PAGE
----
The crowds that went ahead of him and those that followed shouted, “Hosanna to the Son of David!” “Blessed is he who comes in the name of the Lord!” “Hosanna in the highest!”
It’s not by accident that five of the six definitive episodes in Jesus’s life—His birth, triumphal entry, the Last Supper, crucifixion, and resurrection (the sixth being His baptism)—involve borrowing. He’s born in a borrowed stable. He rides into Jerusalem on a borrowed donkey. He celebrates His last Passover with the disciples at a borrowed table. He dies on a cross borrowed from us; for it is we who earned and deserve it. He rises from a borrowed grave. There are several reasons why key events in Jesus’s story entail items on loan.
The most obvious, of course, is teaching actions, not possessions, define us. A second lesson, which we tend to overlook, also comes of this, instructing us not to gauge anyone by what or how much he/she owns. Jesus borrowed out of circumstantial necessity more so than actual need. The stable, for example, is lent because Joseph and Mary are away from home. The same holds for the tomb. Had Jesus been born and died in Nazareth, neither loan would be necessary. From this we learn expediency and humility. Waiting to acquire what’s essential to do all we’re given to do is foolish if we can shelve our pride and ask kindness of others. Jesus’s borrowing reveals the power mundane things obtain by serving Christ. The stable, donkey, table, cross, and tomb are significant only because Jesus uses them. It’s the same with us. When Jesus says, “I want to use you,” our ordinary lives and talents become extraordinary by how He employs them.
There’s also a very specific reason why Jesus borrows a donkey, though. He could enter Jerusalem on foot like His previous trips to the city, except today is different. It’s His moment to confirm His true identity publicly. While He’s habitually deflected intimations He’s the Messiah—a policy He maintains when questioned at trial—knowing His days are numbered, He takes the opportunity to fulfill Zechariah 9.9: “Rejoice greatly, O Daughter of Zion! Shout, Daughter of Jerusalem! See, your King comes to you, righteous and having salvation, gentle and riding on a donkey.” He rides into Jerusalem to leave no doubt He is, in fact, the King, the Redeemer and Deliverer sent from God.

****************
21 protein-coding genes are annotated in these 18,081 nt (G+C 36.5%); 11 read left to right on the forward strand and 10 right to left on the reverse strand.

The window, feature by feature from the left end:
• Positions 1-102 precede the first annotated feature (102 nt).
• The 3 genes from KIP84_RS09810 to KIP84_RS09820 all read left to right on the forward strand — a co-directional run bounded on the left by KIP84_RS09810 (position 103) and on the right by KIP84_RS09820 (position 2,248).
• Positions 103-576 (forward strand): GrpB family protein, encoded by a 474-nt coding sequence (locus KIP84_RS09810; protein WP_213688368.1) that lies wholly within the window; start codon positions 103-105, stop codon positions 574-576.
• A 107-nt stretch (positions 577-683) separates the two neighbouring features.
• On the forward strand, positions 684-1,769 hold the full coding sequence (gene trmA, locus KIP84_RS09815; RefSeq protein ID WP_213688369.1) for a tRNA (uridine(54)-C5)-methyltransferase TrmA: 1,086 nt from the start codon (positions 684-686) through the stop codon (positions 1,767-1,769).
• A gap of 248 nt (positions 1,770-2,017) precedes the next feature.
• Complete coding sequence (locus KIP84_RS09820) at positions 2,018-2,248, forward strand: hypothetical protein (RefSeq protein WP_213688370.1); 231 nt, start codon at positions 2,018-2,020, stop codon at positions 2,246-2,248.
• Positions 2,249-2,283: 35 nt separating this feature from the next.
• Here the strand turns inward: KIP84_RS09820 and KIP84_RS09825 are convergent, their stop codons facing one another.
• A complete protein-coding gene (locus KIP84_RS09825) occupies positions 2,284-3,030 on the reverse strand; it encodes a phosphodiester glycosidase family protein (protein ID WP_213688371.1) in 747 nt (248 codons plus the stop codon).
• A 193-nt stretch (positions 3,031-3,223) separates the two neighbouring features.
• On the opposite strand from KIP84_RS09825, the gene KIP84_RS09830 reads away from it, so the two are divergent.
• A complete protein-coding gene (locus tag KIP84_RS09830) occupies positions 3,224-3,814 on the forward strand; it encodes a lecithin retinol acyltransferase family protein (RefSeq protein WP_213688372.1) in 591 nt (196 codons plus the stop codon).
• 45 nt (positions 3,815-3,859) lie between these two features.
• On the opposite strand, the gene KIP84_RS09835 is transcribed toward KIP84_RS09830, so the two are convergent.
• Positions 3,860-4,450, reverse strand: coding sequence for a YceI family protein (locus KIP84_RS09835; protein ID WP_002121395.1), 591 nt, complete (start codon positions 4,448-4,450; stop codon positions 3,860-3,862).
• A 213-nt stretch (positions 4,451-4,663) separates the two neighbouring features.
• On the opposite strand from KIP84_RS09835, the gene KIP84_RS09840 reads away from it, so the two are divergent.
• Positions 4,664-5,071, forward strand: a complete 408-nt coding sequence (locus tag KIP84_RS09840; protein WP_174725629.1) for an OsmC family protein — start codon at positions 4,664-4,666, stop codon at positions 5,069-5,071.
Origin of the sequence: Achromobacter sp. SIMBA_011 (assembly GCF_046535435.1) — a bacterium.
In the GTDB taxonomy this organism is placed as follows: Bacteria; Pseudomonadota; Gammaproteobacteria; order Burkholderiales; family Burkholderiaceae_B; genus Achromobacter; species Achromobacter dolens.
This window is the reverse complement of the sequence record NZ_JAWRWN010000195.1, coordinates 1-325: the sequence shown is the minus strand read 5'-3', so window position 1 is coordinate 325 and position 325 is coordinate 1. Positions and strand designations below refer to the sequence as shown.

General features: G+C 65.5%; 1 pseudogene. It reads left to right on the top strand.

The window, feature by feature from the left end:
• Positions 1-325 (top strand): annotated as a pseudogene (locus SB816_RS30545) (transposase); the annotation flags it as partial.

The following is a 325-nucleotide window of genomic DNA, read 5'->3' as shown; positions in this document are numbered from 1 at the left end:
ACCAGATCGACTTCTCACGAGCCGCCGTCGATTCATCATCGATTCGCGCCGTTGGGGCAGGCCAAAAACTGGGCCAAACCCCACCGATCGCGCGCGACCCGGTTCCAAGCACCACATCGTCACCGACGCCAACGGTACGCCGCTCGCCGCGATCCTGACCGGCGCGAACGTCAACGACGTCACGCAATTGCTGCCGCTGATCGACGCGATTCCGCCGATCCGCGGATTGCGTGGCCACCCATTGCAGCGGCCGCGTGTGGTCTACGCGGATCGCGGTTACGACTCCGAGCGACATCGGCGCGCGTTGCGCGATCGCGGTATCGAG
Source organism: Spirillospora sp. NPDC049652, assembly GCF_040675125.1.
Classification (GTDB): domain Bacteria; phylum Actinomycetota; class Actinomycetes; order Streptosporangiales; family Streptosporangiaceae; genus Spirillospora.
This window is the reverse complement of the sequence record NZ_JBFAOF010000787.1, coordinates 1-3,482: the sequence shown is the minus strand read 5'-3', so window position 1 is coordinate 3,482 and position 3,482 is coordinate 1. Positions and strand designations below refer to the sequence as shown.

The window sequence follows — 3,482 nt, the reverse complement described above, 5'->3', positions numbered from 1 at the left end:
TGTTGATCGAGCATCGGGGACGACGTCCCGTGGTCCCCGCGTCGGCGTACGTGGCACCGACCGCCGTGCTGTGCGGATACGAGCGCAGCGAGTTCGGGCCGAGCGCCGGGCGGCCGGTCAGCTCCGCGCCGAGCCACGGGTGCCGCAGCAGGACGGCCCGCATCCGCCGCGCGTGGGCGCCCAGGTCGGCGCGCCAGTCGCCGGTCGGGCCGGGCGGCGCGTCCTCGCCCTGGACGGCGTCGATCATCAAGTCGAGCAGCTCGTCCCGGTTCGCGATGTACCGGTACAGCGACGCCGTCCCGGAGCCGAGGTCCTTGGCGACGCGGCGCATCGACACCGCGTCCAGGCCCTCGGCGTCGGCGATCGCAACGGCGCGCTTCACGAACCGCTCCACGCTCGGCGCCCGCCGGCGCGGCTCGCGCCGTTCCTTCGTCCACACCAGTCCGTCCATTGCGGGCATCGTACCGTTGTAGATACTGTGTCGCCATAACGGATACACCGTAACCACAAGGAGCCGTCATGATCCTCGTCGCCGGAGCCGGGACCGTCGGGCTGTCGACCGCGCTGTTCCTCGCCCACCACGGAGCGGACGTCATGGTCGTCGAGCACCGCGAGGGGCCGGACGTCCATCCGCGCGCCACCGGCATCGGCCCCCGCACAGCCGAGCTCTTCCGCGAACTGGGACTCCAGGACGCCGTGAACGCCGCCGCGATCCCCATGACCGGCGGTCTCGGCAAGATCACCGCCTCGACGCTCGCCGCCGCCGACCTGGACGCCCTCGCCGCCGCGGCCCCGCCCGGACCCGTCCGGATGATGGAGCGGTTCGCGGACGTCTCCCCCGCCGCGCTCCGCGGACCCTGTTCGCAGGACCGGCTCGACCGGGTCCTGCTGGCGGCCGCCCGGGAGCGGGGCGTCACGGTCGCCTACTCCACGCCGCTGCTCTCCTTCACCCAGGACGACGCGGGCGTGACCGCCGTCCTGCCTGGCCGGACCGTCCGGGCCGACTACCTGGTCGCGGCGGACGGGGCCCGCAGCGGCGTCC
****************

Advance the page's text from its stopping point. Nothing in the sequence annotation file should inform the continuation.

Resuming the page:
The masses intuitively get what’s going on. They turn Jesus’s entrance into a coronation day procession. They precede Him, paving His way with their coats and palm fronds pulled off nearby trees. They follow Him, too, swallowing Him in a sea of raucous praise reserved only for the Messiah. “Hosanna!” they shout, an acclamation meaning “Save us!”—an honor unworthy of anyone other than God’s appointed Savior. They attach two qualifiers to make their intentions clear. They call Jesus “the Son of David,” the Messiah’s chief prophetic requirement, and they cry, “Hosanna in the highest,” ascribing their shouts for salvation to the One above all others. But most telling of all is “Blessed is he who comes in the name of the Lord!”
Power by Proxy
Praying regularly in the name of the Lord—or the name of the Father, Son, and Holy Spirit—dilutes our appreciation of what it signifies. The name of the Lord invokes divine right. When the crowd announces Jesus as “He Who comes in the name of the Lord,” it vests Him with supreme rule over everything on Earth. No one governing by any other name—whether Caesar or Herod or, in the case of the temple priests and lawyers, Aaron or Levi—supersedes Christ’s authority. This is absolutely correct of them, of course, but it’s also dangerously volatile to say the least. It pours gas on an already raging fire of institutional hatred for Christ. And, later in the week, when the crowd sees how far local rulers intend to go in putting a stop to Jesus, its heralds of salvation turn into cries for murder.
The crowd turns on Jesus and loses all privileges in His name. But we turn to Christ and receive its full entitlement and benefits. In 1 Corinthians 6.11, Paul reminds us that we once belonged to “the crowd”—we also buckled to pressures and disavowed Christ. “But you were washed,” he says, “you were sanctified, you were justified in the name of the Lord Jesus Christ and by the Spirit of our God.” The name of the Lord gives us power by proxy. We borrow it out of necessity the same way Jesus borrowed what He needed to realize God’s purpose for Him. Colossians 3.17 tells us: “Whatever you do, whether in word or deed, do it all in the name of the Lord Jesus.” On this Palm Sunday, I encourage us to look past the praise to see the proclamation. And every day, I pray we’ll follow Christ by doing everything and going everywhere in the name of the Lord.
The palms are props. The name of the Lord is what we proclaim.
(Tomorrow: Trees and Mountains)